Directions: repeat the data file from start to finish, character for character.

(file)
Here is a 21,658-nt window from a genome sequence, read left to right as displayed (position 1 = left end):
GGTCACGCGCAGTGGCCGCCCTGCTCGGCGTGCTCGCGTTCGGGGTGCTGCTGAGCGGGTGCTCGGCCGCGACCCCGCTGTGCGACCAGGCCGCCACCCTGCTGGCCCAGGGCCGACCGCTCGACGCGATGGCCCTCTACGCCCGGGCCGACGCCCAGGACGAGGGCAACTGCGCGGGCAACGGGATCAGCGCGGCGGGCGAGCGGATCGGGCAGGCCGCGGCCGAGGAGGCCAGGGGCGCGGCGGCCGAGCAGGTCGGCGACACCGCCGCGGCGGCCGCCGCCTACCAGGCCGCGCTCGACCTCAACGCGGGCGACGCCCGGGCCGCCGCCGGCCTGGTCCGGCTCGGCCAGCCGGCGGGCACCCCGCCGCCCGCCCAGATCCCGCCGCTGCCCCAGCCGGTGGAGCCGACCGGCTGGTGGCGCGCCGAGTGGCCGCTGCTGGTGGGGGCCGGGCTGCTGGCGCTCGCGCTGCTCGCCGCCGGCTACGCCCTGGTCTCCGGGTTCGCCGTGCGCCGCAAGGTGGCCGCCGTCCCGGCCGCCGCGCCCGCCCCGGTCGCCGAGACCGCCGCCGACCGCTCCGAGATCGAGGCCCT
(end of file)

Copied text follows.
Here is a 21,658-nt window from a genome sequence, read left to right as displayed (position 1 = left end):
GGTCACGCGCAGTGGCCGCCCTGCTCGGCGTGCTCGCGTTCGGGGTGCTGCTGAGCGGGTGCTCGGCCGCGACCCCGCTGTGCGACCAGGCCGCCACCCTGCTGGCCCAGGGCCGACCGCTCGACGCGATGGCCCTCTACGCCCGGGCCGACGCCCAGGACGAGGGCAACTGCGCGGGCAACGGGATCAGCGCGGCGGGCGAGCGGATCGGGCAGGCCGCGGCCGAGGAGGCCAGGGGCGCGGCGGCCGAGCAGGTCGGCGACACCGCCGCGGCGGCCGCCGCCTACCAGGCCGCGCTCGACCTCAACGCGGGCGACGCCCGGGCCGCCGCCGGCCTGGTCCGGCTCGGCCAGCCGGCGGGCACCCCGCCGCCCGCCCAGATCCCGCCGCTGCCCCAGCCGGTGGAGCCGACCGGCTGGTGGCGCGCCGAGTGGCCGCTGCTGGTGGGGGCCGGGCTGCTGGCGCTCGCGCTGCTCGCCGCCGGCTACGCCCTGGTCTCCGGGTTCGCCGTGCGCCGCAAGGTGGCCGCCGTCCCGGCCGCCGCGCCCGCCCCGGTCGCCGAGACCGCCGCCGACCGCTCCGAGATCGAGGCCCT